The biotech market can be an attractive investing pool. Its propensity for generating strong returns over the years, with the help of some groundbreaking products, is a constant reminder to investors of the potential it possesses. However, speculators can attest to the industry’s unpredictability. High levels of competition, lengthy drug development processes, and somewhat disloyal clientele are among the factors that have given it a reputation as a high risk/high reward option. This, consequently, deters many investors from taking a risk on a potential breakout stock. The caution is merited, indeed. But statistical data for a new myelofibrosis drug created by Incyte Corp. (INCY) has become difficult to ignore. The drug is called Jakafi (ruxolitinib), and investors may take solace in the long-term strategy that the company has devised for it.
Jakafi is a treatment for patients suffering from intermediate or high-risk myelofibrosis. This includes primary MF, post-polycythemia vera MF, and post-essential thrombocythemia MF. It is the first and only product to be approved by the FDA for treatment of myelofibrosis. But the drug is still being tested for other applications. In fact, it was recently discovered in a Phase 2 trial that Jakafi, combined with capecitabine, could have a significant impact on the reduction in size of solid tumors, and could be used as an effective treatment for refractory pancreatic cancer. These alternative uses would likely bolster the drug’s growth potential, but its position as the only FDA-approved treatment already provides some security.
Further comfort can be taken in the significant strides that the drug has made with local physicians, which has helped the top line. Despite a few bumps in the road in 2012, and a case of progressive multifocal leukoencephalopathy (PML) reported in a single patient in 2013, physicians have expressed great trust in the drug, and are beginning to prescribe it (at low doses) to patients suffering from less severe forms of MF. Low-dose prescriptions have increased by 46% over the course of the first six months of the year alone. What’s more, the rate of discontinuation has dropped significantly over the last few quarters. Maintaining use for diagnosed patients is likely the biggest key to long-term growth for the drug. These stats augur well for Incyte, whose pipeline necessitates steady cash flows to roll out its next potential key drug.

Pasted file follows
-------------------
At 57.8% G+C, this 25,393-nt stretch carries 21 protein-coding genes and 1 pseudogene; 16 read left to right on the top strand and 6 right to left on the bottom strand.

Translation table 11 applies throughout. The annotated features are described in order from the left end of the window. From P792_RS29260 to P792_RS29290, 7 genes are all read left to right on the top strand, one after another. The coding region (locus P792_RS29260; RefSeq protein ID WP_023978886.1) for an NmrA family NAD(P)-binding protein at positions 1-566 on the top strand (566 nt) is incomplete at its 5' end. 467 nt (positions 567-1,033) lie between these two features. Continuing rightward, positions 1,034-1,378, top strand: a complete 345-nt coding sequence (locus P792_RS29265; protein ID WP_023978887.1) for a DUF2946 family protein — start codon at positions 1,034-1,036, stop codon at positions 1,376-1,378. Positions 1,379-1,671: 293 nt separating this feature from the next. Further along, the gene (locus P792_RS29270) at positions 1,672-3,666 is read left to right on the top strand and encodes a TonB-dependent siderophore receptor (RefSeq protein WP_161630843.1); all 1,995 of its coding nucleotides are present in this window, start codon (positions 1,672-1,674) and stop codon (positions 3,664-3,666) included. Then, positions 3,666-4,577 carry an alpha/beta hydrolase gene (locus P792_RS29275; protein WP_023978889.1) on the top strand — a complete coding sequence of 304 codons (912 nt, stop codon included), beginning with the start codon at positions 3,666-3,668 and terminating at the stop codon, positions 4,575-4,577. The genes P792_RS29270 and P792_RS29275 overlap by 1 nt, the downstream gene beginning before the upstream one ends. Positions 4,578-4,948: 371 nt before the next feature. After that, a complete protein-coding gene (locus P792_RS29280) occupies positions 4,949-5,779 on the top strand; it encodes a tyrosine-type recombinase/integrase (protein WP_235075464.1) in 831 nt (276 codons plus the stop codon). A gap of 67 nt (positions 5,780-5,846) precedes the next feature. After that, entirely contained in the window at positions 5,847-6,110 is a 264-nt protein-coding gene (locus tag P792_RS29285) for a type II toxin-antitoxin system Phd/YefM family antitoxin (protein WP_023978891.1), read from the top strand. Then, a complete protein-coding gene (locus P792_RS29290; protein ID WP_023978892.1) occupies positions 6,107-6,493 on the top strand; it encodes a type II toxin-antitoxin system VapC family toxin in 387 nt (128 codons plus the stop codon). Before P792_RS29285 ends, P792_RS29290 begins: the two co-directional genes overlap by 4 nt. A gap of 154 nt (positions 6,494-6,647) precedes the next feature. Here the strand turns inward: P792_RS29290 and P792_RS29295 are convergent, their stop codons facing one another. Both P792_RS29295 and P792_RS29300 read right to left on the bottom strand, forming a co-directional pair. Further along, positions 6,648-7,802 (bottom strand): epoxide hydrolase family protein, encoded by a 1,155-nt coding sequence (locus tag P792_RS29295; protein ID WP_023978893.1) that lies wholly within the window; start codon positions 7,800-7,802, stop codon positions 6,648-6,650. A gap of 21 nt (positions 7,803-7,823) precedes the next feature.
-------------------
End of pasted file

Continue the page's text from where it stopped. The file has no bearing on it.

Indeed, Jakafi could be a cash cow as it targets a distinct market. Management set revenue guidance for calendar 2013 at $225 million, based on patients that have been reached and potential cases that remain on the market. Too, approval for second-line treatment of refractory pancreatic cancer would generate yet another revenue stream. Though not as lucrative as the myelofibrosis market, this treatment has the potential to yield over $200 million in revenues over the next five years. Too, the company has begun testing Jakafi as a potential first-line treatment, which could double that figure over the same term.
At this juncture, many biotech enterprises are experiencing quality growth, particularly the large-cap companies in the industry such as Amgen Inc. (AMGN) and Regeneron Pharmaceuticals (REGN). The recovering economy has increased spending capabilities, allowing these corporations to get the word out about their new products and the good they can do for patients. It seems safe to say that these trends could continue over the next year or so, auguring well for Jakafi. We expect that the drug will represent 60% of Incyte’s top line next year. And judging by recent lab results, that figure could grow once the drug is further tested and applied to the treatment of other infectious diseases.
Incyte Corp. shares have advanced over 70% since our June report. And although this increase is substantial, the financial benefits Jakafi can generate for the company have produced a buzz still worth monitoring. The risk that an investor would generally take on with an investment here should not be overlooked. The number of potential users of the drug and the total level of acceptance by local physicians are variables that could still change. But from a long-term perspective, the success of this drug may very well pave the way for other market participants, and will remain a big story in the biotech industry for years to come.
At the time of this article’s writing, the author did not have any positions in any of the companies mentioned.